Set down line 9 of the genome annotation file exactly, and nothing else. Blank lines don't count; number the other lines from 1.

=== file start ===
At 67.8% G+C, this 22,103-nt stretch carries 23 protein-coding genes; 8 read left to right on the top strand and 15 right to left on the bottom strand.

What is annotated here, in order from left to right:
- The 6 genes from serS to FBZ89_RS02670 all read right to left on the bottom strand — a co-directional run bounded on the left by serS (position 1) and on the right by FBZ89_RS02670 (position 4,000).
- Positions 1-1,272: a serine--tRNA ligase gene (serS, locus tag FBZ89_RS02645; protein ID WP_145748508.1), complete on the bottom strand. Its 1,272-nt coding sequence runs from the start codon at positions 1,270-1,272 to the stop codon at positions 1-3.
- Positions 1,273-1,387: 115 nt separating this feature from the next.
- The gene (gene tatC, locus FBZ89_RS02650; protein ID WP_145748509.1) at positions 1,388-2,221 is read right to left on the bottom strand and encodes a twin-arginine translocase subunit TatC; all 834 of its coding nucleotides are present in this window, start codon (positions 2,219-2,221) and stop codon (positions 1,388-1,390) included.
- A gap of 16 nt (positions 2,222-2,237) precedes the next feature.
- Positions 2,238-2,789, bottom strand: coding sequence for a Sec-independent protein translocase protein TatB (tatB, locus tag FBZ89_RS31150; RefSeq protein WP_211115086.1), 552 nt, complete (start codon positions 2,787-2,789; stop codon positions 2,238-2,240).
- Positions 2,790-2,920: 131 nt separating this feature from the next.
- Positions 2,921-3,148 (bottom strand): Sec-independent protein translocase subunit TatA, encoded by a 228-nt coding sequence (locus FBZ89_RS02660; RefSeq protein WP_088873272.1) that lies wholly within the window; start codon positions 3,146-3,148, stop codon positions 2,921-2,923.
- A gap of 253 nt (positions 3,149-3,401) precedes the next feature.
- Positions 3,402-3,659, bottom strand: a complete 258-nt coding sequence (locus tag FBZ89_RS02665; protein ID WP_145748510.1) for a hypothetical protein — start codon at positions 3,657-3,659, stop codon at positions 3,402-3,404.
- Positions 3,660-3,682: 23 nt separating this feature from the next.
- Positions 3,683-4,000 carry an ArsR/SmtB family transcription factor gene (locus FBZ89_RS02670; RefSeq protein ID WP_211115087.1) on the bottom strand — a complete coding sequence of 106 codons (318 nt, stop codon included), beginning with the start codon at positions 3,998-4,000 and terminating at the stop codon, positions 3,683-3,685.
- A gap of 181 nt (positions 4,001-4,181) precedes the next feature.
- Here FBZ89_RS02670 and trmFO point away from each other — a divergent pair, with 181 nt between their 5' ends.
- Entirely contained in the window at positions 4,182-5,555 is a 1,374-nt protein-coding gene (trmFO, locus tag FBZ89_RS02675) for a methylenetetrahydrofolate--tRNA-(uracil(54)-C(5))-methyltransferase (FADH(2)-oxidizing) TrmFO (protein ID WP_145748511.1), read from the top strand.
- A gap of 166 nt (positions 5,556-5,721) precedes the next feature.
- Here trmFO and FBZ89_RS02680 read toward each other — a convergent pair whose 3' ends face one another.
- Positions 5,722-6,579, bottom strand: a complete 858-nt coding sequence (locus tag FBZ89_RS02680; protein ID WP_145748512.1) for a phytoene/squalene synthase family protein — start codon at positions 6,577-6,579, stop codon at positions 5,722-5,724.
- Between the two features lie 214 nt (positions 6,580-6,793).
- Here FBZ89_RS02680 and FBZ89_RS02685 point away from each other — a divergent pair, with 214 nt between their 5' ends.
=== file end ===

- Positions 2,790-2,920: 131 nt separating this feature from the next.